The Rise and Fall of Facebook

With the current changes in the layout of Facebook last week. Which has caused consternation in the community. I was going to write my own post about it, but than I came across this article written by Jason Lee Miller.

Which raised the same issues that  I was thinking about. The crux of the problem is that not enough people are clicking on the advertisements on their profile page. Running Facebook is not cheap. One can only hazard a guess at the number of transactions that our carried out daily on their servers, but I would put it in the hundred million for sure.

Everybody was having a good old time on FaceBook. Posting links to their new website, project, photographs etc. Of course they  thought it was all free. Well it looks like the free lunch is over. I would personal start clicking  on the advertisements but I do not think that would solve the problem, unless one brought what was on offer.

So what are the other options? Paid subscription service might work… May be we really have started to see the decline of the social network advertising model. Facebook are unique in that both Linkedkin and Xing offer paid subscriptions model. Of the two only Linkedkin is making any money. In fact Linkedkin is the only cash postive social media site that I know off.

Below is excerpt from the blog post by Jason available here here

“What do you do?

Do you:

A.    Don’t fix something that’s not broken. And by not broken, it means that meteoric growth over the past year led your site to trounce MySpace and every sensitive person on the site is relatively happy in their social networking habitat.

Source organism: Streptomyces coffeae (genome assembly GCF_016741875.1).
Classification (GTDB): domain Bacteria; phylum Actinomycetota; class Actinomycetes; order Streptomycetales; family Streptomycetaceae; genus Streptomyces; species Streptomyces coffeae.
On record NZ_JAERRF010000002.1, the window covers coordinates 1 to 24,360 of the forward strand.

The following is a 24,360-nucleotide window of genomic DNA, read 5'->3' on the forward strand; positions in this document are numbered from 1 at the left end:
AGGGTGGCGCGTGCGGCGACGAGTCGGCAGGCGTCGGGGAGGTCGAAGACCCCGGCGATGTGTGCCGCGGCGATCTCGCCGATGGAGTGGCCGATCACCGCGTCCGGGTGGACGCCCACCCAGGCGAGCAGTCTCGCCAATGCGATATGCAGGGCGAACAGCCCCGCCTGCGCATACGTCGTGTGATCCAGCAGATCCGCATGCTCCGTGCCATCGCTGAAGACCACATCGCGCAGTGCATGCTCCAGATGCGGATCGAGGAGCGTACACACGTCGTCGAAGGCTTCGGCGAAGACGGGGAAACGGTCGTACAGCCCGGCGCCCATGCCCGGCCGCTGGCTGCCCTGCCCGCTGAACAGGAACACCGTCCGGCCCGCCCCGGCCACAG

B.    Ignore that a growing number of people seem to like an incomprehensible platform much like a feature you already offer. Remember that you have 175 million and growing members, and that Twitter does not, and show that you have plenty of confidence in your product. After all Google didn’t just become a portal because some people didn’t get the spare interface.
C.    A and B, and focus on Job 1, which is figure out a way to monetize so that you can rejoin the Masters of the Universe at Davos next year.
D.    None of the above. Instead, hold a press conference. Announce you’re making the website more democratic if that’s what everybody wants and call for a vote. While everybody’s busy voting on that, change everything.

If you picked D, congratulations, you’re thinking like Facebook CEO Mark Zuckerberg.”

7 thoughts on “The Rise and Fall of Facebook”

  1. I find it hard to believe that with all those users Facebook can't make an economic go of it. Perhaps they should just increase their advertising rates.

    It has achieved "front of the mind" position, and I think if they change too many things about it, they will be sorry.

    Let's hope they don't chose option D and let the members mess it up.

    I use Facebook infrequently, but I think it is designed well.

  2. Did anyone saw the interview with Biz Stone last night on Colbert? He was talking about how to monetize twitter. These guys are certainly interesting no? Have great ideas, get millions of dollars from investors and they want to change their ideas into something else. Users just won't buy it.

  3. This is extremely well written. Facebook has a great layout and has so many fans… But if stops being a free site, I wonder how many of these fans will remain?

  4. There just has to be another way to monetize when you have so many people on board – best to meditate and let the answer come rather than panic on not see the wood for the trees

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